An important breakthrough in deciphering these highly complex relationships has now been achieved by a research team from Kiel University’s Zoological Institute. Using the freshwater polyp Hydra as a model organism, the Kiel-based researchers and their international colleagues investigated how the simple nervous system of these animals interacts with the microbiome. They were able to demonstrate, for the first time, that small molecules secreted by nerve cells help to regulate the composition and colonization of specific types of beneficial bacteria along the Hydra’s body column. “Up to now, neuronal factors that influence the body’s bacterial colonization were largely unknown. We have been able to prove that the nervous system plays an important regulatory role here,” emphasizes Professor Thomas Bosch, evolutionary developmental biologist and spokesperson of the Collaborative Research Centre 1182 “Origin and Function of Metaorganisms,” funded by the German Science Foundation (DFG). The scientists published their new findings in Nature Communications (September 2017).

The research team, led by Bosch, used the freshwater polyp Hydra as the model organism to elucidate the fundamental principles of nervous system structure and function. Hydra represent an evolutionary ancient branch of the animal kingdom; they have a simple body plan with a nerve net of only about 3000 neurons. Applying modern experimental technology to these organisms that, despite their simplicity, still share a large molecular similarity with the nervous systems of vertebrates, enabled identification of ancient and therefore fundamental principles of nervous system structure and function. Using this model organism, the researchers from Kiel University addressed the question of how messenger substances produced by the nervous system, known as neuropeptides, control the cooperation and communication between host and microbes. They collected cellular, molecular and genetic evidence to show that neuropeptides have antibacterial activity which affects both the composition and the spatial distribution of the colonizing microbes.

To reveal the connections between neuropeptides and bacterial communities, the Kiel-based researchers first concentrated on the development of the freshwater polyp’s nervous system, from the egg stage to an adult animal. Cnidarians develop a complete nervous system within about three weeks. During this developmental time, the bacterial communities covering the animal’s surface change radically, until a stable composition of the microbiome finally forms. Under the influence of the antimicrobial effect of the neuropeptides, the concentration of so-called Gram-positive bacteria, a subgroup of bacteria, decreases sharply over a period of roughly four weeks. At the end of the maturing process, a typical composition of the microbiome prevails, particularly dominated by Gram-negative Curvibacter bacteria. Since the neuropeptides are particularly produced in certain areas of the body only, they also control the spatial localization of the bacteria along the body column. Therefore, in the head region, for example, there is a strong concentration of antimicrobial peptides, resulting in six times fewer Curvibacter bacteria than on the tentacles.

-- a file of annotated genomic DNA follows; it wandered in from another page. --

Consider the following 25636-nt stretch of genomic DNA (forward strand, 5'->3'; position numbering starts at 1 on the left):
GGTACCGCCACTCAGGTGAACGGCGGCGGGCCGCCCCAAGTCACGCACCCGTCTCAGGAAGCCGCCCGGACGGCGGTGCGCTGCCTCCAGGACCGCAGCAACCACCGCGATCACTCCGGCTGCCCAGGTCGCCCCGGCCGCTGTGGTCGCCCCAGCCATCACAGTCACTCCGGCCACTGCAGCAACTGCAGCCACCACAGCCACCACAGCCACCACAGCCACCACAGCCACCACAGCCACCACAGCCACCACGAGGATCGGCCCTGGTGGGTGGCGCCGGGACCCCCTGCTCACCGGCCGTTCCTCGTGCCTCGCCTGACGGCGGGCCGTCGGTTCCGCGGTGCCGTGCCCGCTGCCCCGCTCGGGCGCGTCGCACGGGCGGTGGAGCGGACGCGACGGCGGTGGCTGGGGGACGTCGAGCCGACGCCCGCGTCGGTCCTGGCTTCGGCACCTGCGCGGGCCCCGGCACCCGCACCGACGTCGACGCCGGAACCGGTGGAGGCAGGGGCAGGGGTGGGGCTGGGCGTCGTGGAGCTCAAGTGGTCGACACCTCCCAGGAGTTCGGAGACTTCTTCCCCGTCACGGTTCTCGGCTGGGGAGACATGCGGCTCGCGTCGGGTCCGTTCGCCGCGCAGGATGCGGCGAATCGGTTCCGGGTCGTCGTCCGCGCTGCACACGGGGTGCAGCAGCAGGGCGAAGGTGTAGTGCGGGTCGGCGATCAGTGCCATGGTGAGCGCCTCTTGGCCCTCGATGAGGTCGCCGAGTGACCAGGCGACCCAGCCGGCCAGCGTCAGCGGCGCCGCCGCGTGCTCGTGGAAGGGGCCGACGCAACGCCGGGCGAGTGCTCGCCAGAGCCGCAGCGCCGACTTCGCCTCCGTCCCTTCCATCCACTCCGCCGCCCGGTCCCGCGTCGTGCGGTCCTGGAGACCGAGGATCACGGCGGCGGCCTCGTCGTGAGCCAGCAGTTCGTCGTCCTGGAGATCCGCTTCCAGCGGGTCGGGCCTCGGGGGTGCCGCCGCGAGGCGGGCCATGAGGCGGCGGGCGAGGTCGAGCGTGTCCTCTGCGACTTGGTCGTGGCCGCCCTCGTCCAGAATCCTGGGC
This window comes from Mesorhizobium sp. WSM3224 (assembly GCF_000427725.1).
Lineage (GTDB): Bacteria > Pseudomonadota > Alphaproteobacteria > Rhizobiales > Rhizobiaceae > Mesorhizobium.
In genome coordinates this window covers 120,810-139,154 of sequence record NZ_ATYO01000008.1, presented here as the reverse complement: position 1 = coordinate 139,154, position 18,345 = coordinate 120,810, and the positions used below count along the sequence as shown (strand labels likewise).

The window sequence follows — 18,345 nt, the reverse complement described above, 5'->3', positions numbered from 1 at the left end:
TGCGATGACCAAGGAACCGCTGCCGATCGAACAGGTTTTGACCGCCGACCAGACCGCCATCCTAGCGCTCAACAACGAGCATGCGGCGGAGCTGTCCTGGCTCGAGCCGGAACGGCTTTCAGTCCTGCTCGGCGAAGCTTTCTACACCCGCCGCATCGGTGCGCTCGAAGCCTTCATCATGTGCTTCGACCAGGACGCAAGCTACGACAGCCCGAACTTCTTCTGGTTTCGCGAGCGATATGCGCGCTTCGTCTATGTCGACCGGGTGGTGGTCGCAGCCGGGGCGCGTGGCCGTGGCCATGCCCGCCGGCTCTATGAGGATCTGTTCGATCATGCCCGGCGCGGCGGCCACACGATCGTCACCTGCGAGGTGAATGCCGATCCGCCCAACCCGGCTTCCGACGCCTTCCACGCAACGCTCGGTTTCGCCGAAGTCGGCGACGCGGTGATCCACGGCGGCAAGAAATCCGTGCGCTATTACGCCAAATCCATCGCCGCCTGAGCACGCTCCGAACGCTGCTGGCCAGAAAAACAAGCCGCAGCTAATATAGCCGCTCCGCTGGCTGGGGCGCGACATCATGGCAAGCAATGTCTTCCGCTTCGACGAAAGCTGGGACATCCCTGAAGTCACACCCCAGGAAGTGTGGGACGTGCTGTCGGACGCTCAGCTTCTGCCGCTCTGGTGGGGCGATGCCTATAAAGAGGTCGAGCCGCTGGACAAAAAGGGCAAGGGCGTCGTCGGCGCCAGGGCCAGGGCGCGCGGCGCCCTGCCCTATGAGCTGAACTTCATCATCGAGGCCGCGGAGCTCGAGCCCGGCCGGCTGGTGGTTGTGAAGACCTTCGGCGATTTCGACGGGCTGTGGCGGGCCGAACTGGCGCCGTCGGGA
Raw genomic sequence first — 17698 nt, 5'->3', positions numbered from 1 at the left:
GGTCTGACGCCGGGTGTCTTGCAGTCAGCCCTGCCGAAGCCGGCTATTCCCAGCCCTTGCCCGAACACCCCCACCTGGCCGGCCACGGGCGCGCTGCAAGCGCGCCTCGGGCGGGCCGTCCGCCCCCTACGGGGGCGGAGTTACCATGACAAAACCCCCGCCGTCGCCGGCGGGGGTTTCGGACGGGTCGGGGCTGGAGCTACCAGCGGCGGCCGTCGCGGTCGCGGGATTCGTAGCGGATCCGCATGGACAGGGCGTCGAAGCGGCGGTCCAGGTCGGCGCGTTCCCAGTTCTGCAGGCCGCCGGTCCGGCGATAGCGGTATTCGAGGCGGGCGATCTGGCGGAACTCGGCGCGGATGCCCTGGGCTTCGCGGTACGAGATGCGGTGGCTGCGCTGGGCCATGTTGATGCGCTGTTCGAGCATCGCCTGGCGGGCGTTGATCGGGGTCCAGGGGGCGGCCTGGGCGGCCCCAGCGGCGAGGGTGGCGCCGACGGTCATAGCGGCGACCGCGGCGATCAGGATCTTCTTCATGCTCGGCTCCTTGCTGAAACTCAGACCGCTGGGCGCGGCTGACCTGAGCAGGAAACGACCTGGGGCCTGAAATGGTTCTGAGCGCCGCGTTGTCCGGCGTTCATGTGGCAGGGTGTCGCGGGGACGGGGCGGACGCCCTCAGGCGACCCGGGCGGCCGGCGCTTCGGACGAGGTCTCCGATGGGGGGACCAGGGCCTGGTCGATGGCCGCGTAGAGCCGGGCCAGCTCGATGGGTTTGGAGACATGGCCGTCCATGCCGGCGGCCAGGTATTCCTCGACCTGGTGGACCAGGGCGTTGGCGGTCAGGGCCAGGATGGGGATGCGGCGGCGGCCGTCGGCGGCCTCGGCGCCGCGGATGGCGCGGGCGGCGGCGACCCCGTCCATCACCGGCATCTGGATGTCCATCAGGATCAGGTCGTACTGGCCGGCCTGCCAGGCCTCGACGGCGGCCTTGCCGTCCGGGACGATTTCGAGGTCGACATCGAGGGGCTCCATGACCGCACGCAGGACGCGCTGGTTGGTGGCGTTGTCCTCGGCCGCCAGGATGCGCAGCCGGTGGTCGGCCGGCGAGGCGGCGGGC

Based on these observations, the scientists concluded that throughout the course of evolution the nervous system also participated in a controlling role for the microbiome, in addition to its sensory and motor tasks. “The findings are also important in an evolutionary context. Since the ancestors of these animals have invented the nervous system, it seems that the interaction between the nervous system and the microbiome is an ancient feature of multicellular animals. Since the simple design of Hydra has great basic and translational relevance and promises to reveal new and unexpected basic features of nervous systems, further research into the interaction between body and bacteria will therefore concentrate more on the neuronal aspects,” said Bosch, to summarize the significance of the work.

Adapted from: Kiel University. (2017, September 26). Nerves control the body’s bacterial community: Research team proves, for the first time, that there is close cooperation between the nervous system and the microbial population of the body. ScienceDaily. Retrieved December 20, 2017 from http://www.sciencedaily.com/releases/2017/09/170926105425.htm

Nutrition Tip of the Day

Keep a food diary! Most people don’t realize how much they really consume in a day. If you write it down, the amount you eat may surprise you.

Daily Inspiration